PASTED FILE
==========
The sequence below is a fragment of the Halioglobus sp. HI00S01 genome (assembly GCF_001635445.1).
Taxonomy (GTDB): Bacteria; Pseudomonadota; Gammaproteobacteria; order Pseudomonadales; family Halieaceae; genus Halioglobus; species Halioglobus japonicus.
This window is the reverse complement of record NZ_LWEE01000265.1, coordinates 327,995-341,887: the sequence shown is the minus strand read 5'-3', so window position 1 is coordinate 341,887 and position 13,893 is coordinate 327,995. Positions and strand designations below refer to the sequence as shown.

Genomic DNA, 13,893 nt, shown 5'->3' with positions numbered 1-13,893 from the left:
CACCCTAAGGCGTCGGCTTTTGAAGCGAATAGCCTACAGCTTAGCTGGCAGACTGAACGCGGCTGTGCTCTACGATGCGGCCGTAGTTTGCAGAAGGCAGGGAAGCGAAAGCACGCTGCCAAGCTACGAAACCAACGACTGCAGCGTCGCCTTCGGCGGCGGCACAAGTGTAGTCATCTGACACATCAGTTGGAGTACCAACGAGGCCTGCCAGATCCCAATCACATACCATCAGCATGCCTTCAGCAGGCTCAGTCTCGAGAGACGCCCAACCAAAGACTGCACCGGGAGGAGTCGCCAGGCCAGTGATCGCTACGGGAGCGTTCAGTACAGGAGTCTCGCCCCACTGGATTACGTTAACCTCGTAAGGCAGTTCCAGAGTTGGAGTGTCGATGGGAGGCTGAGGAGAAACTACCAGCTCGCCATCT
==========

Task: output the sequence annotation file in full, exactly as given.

The sequence below is a fragment of the Halioglobus sp. HI00S01 genome (assembly GCF_001635445.1).
Taxonomy (GTDB): Bacteria; Pseudomonadota; Gammaproteobacteria; order Pseudomonadales; family Halieaceae; genus Halioglobus; species Halioglobus japonicus.
This window is the reverse complement of record NZ_LWEE01000265.1, coordinates 327,995-341,887: the sequence shown is the minus strand read 5'-3', so window position 1 is coordinate 341,887 and position 13,893 is coordinate 327,995. Positions and strand designations below refer to the sequence as shown.

Genomic DNA, 13,893 nt, shown 5'->3' with positions numbered 1-13,893 from the left:
CACCCTAAGGCGTCGGCTTTTGAAGCGAATAGCCTACAGCTTAGCTGGCAGACTGAACGCGGCTGTGCTCTACGATGCGGCCGTAGTTTGCAGAAGGCAGGGAAGCGAAAGCACGCTGCCAAGCTACGAAACCAACGACTGCAGCGTCGCCTTCGGCGGCGGCACAAGTGTAGTCATCTGACACATCAGTTGGAGTACCAACGAGGCCTGCCAGATCCCAATCACATACCATCAGCATGCCTTCAGCAGGCTCAGTCTCGAGAGACGCCCAACCAAAGACTGCACCGGGAGGAGTCGCCAGGCCAGTGATCGCTACGGGAGCGTTCAGTACAGGAGTCTCGCCCCACTGGATTACGTTAACCTCGTAAGGCAGTTCCAGAGTTGGAGTGTCGATGGGAGGCTGAGGAGAAACTACCAGCTCGCCATCT